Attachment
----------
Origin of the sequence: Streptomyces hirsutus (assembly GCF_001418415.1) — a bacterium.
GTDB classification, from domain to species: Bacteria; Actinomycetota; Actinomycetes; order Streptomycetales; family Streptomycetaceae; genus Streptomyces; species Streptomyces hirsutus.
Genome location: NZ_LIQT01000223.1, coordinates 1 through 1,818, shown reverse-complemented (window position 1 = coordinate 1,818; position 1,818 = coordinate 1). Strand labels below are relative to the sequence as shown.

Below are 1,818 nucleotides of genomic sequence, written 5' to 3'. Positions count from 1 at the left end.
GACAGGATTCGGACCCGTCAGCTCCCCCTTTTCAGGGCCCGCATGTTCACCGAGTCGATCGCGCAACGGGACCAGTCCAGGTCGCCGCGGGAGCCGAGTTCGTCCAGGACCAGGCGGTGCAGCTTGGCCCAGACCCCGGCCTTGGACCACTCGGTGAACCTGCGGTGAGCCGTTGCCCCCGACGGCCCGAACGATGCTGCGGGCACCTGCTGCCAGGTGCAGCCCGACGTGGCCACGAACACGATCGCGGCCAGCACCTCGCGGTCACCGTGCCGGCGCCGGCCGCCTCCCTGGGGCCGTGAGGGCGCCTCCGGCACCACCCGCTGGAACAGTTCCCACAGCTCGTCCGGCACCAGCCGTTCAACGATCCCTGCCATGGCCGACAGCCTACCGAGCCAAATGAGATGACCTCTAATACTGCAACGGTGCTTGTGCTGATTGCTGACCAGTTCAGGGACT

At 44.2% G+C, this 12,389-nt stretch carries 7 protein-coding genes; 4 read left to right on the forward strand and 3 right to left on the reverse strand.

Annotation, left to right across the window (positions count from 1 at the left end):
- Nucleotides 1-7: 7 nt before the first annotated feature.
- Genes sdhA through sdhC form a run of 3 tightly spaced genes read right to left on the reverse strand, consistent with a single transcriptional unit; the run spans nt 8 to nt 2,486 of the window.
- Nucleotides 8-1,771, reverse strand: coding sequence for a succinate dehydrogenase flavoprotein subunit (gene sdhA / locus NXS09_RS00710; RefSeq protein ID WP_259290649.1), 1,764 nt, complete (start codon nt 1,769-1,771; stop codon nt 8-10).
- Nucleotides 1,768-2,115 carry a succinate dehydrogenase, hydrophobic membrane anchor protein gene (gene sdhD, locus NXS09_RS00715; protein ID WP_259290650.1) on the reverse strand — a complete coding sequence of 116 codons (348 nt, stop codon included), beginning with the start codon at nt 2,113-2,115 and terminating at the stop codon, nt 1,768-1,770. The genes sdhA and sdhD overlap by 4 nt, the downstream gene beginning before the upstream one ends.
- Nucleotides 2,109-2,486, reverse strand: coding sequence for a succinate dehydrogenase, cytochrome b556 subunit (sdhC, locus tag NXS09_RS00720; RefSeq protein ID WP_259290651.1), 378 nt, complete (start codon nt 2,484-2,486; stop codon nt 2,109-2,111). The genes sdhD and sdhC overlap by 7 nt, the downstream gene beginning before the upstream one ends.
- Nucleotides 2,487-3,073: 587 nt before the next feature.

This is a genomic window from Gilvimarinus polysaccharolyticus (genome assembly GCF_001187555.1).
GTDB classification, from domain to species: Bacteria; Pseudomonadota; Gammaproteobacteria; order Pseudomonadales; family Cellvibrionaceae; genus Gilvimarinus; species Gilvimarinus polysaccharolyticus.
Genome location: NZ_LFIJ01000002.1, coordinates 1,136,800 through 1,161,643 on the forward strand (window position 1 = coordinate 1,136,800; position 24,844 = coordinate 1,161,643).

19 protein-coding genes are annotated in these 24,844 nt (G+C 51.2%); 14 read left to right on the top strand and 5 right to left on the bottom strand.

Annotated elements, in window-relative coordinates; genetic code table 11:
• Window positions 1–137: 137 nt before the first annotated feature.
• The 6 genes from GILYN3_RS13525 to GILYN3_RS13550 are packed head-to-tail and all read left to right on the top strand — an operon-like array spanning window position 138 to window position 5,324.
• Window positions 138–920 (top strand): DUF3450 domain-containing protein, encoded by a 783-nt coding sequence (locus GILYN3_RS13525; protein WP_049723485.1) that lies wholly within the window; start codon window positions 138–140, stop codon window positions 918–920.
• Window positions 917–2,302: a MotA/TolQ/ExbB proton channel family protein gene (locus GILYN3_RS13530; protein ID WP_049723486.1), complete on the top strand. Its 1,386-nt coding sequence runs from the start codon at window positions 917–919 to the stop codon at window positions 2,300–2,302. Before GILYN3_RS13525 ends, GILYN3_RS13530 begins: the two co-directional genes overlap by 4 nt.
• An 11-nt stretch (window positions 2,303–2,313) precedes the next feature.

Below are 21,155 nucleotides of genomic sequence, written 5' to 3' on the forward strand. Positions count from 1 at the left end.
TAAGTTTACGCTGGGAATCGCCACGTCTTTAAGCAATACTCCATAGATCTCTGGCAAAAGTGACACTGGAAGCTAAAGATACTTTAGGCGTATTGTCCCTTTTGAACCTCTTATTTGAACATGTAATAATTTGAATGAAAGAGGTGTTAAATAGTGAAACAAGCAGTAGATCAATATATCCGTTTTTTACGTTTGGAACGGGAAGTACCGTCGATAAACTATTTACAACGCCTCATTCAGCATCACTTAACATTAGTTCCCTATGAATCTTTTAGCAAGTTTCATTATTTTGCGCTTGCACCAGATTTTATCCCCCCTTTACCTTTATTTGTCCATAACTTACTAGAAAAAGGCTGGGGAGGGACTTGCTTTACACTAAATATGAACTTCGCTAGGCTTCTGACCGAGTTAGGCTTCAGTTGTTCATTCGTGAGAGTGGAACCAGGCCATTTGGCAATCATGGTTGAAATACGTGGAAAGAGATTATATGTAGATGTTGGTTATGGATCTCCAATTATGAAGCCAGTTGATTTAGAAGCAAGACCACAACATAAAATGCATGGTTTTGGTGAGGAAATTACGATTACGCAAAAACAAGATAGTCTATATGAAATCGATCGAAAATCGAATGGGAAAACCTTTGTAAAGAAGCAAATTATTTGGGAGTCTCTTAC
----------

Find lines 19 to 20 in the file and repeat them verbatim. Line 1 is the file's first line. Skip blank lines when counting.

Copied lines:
• Window positions 1–137: 137 nt before the first annotated feature.
• The 6 genes from GILYN3_RS13525 to GILYN3_RS13550 are packed head-to-tail and all read left to right on the top strand — an operon-like array spanning window position 138 to window position 5,324.